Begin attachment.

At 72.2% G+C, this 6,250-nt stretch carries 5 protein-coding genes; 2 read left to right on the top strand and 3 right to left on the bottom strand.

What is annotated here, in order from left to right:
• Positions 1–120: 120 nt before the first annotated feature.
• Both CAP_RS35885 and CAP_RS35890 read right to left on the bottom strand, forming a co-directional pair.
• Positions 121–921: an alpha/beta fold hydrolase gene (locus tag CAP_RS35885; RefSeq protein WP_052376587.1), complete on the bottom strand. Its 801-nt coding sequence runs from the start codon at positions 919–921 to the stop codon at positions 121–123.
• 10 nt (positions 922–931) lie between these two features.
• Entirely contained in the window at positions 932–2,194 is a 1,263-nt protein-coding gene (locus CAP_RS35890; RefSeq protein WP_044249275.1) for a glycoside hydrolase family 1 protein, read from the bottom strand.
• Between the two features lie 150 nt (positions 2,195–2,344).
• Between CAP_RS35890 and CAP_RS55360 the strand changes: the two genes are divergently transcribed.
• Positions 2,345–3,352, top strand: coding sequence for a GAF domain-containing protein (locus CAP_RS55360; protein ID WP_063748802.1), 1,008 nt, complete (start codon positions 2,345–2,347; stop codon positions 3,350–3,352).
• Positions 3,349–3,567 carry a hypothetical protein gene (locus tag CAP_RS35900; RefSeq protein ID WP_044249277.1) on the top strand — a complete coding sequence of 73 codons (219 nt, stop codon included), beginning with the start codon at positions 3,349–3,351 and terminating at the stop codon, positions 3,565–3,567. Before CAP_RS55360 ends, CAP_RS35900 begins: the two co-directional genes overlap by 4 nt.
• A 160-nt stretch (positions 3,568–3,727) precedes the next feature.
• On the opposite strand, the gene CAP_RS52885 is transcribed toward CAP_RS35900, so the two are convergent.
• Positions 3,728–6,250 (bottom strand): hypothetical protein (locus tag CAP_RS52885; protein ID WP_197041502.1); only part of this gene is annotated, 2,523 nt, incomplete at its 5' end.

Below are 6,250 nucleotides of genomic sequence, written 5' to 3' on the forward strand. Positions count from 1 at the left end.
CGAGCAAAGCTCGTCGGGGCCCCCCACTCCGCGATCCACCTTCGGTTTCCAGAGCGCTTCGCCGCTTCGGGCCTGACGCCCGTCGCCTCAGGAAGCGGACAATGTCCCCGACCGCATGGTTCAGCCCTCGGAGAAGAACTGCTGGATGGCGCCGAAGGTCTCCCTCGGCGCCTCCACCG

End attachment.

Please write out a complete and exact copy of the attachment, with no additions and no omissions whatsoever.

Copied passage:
At 72.2% G+C, this 6,250-nt stretch carries 5 protein-coding genes; 2 read left to right on the top strand and 3 right to left on the bottom strand.

What is annotated here, in order from left to right:
• Positions 1–120: 120 nt before the first annotated feature.
• Both CAP_RS35885 and CAP_RS35890 read right to left on the bottom strand, forming a co-directional pair.
• Positions 121–921: an alpha/beta fold hydrolase gene (locus tag CAP_RS35885; RefSeq protein WP_052376587.1), complete on the bottom strand. Its 801-nt coding sequence runs from the start codon at positions 919–921 to the stop codon at positions 121–123.
• 10 nt (positions 922–931) lie between these two features.
• Entirely contained in the window at positions 932–2,194 is a 1,263-nt protein-coding gene (locus CAP_RS35890; RefSeq protein WP_044249275.1) for a glycoside hydrolase family 1 protein, read from the bottom strand.
• Between the two features lie 150 nt (positions 2,195–2,344).
• Between CAP_RS35890 and CAP_RS55360 the strand changes: the two genes are divergently transcribed.
• Positions 2,345–3,352, top strand: coding sequence for a GAF domain-containing protein (locus CAP_RS55360; protein ID WP_063748802.1), 1,008 nt, complete (start codon positions 2,345–2,347; stop codon positions 3,350–3,352).
• Positions 3,349–3,567 carry a hypothetical protein gene (locus tag CAP_RS35900; RefSeq protein ID WP_044249277.1) on the top strand — a complete coding sequence of 73 codons (219 nt, stop codon included), beginning with the start codon at positions 3,349–3,351 and terminating at the stop codon, positions 3,565–3,567. Before CAP_RS55360 ends, CAP_RS35900 begins: the two co-directional genes overlap by 4 nt.
• A 160-nt stretch (positions 3,568–3,727) precedes the next feature.
• On the opposite strand, the gene CAP_RS52885 is transcribed toward CAP_RS35900, so the two are convergent.
• Positions 3,728–6,250 (bottom strand): hypothetical protein (locus tag CAP_RS52885; protein ID WP_197041502.1); only part of this gene is annotated, 2,523 nt, incomplete at its 5' end.

Below are 6,250 nucleotides of genomic sequence, written 5' to 3' on the forward strand. Positions count from 1 at the left end.
CGAGCAAAGCTCGTCGGGGCCCCCCACTCCGCGATCCACCTTCGGTTTCCAGAGCGCTTCGCCGCTTCGGGCCTGACGCCCGTCGCCTCAGGAAGCGGACAATGTCCCCGACCGCATGGTTCAGCCCTCGGAGAAGAACTGCTGGATGGCGCCGAAGGTCTCCCTCGGCGCCTCCACCG